One Twisted Tale Of Deceit Leads From Arizona To Worcester
BERLIN - A former local resident who allegedly absconded with over $200,000 in embezzled funds nearly a decade ago before heading out west and assuming a new name and a new life is on his way back to Worcester County this week to face a 24-count, six-year-old warrant charging him with theft, forgery and illegal credit card use among other offenses.
The bizarre case involves former West Ocean City resident Richard Brueckner, now 65, also known as Richard Thelander, who, in the late 1990s, allegedly forged his estranged wife's signature several times to clear out personal accounts and illegally obtain at least six credit cards, which he maxed out. The sum total of the ill-gotten gains Brueckner allegedly obtained through his theft scheme totals nearly $120,000, and does not include another $92,000 Brueckner owes his ex-wife, Sheridan Brueckner, a long-time teacher at Ocean City Elementary, in back alimony dating back almost eight years.
Brueckner allegedly carried out his extensive theft scheme against his wife, as well as other financial entities, over a two-year period between 1996 and 1998. He then left the area and made his way out west, where he assumed a new name, Richard Thelander, and started a new life, which included a rapid ascent to a lofty position in the Arizona school system.
An investigation revealed Brueckner, now calling himself Thelander, lived at different times over the last decade in Wyoming and Colorado before settling in Arizona, where he quickly moved up the ranks in the state school system there to reach the position of administrator and chief executive officer of a three-campus charter school called the PACE Preparatory Academy. In between, he apparently taught at several different schools and held positions on various Boards of Directors in Arizona.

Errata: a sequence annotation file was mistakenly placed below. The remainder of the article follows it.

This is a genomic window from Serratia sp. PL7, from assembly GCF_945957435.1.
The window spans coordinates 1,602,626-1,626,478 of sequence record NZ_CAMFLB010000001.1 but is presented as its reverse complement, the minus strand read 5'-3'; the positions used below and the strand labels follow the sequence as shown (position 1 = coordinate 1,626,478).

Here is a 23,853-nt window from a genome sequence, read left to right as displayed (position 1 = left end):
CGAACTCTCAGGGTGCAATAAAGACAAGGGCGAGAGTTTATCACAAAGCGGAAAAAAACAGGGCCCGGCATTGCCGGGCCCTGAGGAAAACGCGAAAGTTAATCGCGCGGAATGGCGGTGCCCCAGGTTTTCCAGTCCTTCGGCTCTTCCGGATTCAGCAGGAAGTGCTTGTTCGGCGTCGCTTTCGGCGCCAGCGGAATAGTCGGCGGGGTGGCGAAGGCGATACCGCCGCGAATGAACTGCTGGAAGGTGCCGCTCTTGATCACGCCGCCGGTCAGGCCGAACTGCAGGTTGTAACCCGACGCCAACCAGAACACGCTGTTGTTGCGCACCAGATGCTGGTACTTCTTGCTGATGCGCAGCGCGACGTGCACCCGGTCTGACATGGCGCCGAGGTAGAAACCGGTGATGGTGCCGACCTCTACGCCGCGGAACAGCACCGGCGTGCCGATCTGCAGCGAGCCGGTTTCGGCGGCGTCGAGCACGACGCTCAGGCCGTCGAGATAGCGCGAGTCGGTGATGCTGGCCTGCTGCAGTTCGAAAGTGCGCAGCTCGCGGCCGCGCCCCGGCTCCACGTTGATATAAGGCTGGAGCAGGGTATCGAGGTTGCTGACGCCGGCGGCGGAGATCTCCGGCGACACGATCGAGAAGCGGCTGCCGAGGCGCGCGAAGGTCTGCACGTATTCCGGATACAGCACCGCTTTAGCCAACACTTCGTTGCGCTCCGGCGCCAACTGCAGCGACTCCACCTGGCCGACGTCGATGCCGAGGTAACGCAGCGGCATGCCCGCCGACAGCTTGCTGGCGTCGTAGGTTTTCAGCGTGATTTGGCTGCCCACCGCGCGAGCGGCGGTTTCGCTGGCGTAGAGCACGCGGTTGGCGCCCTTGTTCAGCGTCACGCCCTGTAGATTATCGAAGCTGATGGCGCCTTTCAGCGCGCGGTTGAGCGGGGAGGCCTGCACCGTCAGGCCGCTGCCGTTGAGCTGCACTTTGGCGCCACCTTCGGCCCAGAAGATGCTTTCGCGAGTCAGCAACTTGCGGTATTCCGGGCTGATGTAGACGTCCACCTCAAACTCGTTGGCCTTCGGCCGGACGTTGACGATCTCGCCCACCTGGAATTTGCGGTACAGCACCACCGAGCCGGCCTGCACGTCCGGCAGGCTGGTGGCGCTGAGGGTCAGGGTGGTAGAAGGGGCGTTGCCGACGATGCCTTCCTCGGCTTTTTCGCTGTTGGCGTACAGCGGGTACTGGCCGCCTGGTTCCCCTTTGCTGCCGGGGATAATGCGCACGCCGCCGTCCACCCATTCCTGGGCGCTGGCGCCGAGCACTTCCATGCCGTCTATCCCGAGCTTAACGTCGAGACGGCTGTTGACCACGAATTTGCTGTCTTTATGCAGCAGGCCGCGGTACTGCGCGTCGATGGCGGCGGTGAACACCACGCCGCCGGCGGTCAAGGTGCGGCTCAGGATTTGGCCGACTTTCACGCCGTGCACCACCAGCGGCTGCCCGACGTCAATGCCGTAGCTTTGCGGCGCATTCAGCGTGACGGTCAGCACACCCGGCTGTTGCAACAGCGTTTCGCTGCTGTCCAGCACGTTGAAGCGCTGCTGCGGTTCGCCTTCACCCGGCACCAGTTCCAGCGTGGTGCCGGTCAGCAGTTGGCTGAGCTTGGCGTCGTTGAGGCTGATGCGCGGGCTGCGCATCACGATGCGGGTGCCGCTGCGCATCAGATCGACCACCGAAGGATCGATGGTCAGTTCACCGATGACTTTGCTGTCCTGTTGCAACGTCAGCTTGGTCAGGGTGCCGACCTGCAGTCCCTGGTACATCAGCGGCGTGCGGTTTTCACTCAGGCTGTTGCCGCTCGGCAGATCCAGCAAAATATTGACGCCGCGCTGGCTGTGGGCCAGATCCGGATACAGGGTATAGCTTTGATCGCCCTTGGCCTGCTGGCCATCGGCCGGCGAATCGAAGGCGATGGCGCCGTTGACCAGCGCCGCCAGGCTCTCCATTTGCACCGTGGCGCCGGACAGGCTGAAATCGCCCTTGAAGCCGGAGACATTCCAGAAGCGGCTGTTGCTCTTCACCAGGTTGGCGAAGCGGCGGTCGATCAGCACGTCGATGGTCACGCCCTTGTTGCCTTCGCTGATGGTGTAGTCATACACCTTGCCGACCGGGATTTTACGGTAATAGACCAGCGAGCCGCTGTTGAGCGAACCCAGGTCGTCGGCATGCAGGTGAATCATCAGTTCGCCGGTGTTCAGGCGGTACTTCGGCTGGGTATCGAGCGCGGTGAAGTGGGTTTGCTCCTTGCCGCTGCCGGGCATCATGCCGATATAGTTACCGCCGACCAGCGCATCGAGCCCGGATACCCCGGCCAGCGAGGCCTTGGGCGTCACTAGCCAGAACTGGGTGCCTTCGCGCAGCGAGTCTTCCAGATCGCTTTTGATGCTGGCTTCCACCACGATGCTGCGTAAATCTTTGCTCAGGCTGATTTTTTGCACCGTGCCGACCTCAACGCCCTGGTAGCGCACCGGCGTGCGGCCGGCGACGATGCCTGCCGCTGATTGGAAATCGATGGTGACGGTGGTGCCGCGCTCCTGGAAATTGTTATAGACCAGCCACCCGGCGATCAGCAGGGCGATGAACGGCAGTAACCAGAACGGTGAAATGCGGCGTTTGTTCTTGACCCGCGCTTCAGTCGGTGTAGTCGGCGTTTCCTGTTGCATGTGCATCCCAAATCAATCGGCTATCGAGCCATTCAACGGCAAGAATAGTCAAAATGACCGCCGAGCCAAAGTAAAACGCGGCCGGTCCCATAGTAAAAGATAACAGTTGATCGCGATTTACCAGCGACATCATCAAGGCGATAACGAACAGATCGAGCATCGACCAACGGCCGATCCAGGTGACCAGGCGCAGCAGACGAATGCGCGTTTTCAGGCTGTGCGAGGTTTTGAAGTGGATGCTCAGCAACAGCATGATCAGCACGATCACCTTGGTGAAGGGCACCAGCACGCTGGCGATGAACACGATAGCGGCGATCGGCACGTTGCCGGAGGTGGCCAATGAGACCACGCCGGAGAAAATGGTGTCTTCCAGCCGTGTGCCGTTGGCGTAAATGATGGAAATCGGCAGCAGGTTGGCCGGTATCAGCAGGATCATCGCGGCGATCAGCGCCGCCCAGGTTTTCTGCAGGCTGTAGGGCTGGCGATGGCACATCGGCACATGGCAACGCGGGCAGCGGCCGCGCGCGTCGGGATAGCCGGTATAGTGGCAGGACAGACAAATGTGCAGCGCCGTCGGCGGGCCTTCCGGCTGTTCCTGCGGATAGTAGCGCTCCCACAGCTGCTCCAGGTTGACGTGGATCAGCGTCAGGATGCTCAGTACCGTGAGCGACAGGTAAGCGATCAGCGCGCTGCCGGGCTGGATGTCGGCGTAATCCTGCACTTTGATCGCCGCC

With a bunch of cash and a new identity, Brueckner was able to assume an entirely new life in Arizona including taking another wife a few years ago. He was able to successfully elude those who sought him for his past transgressions for about nine years before his luck finally ran out earlier this month. Brueckner was arrested outside his home in Sedona, Ariz. when he returned from a vacation in early August and has been held by authorities there since until the Worcester County Sheriff's Office began extradition proceedings against him this week.
He is now reportedly being brought back to Worcester County to face the 24-count arrest warrant filed against him in May 2001. He is expected to be returned to Worcester County any day now and will likely face a stiff prosecution for the theft scheme he promulgated here before fleeing out west nearly a decade ago.
Theft Scheme Extensive
The charges against Brueckner are extensive and include about half a dozen cases where he forged his ex-wife's name to obtain credit cards, which he quickly maxed out to their limits. The amounts ranged from around $5,000 on the low side to as high as $14,000 on another with several different amounts obtained in cash and merchandize on credit cards in between.
Brueckner's theft scheme wasn't limited to obtaining credit cards by illegally forging his wife's signature. He also cleared out several of the couple's other accounts and holdings, leaving his wife facing bankruptcy and a years-long struggle to clear up the financial mess. The sum total of his theft carried out from April 1996 to August 1998 comes to $119,407.85, which is covered in the warrant's 24th and final count, theft scheme over $300, which is a felony. It's interesting to note felony theft in 2001 when the warrant was issued is set at $300. It has since been raised to $500.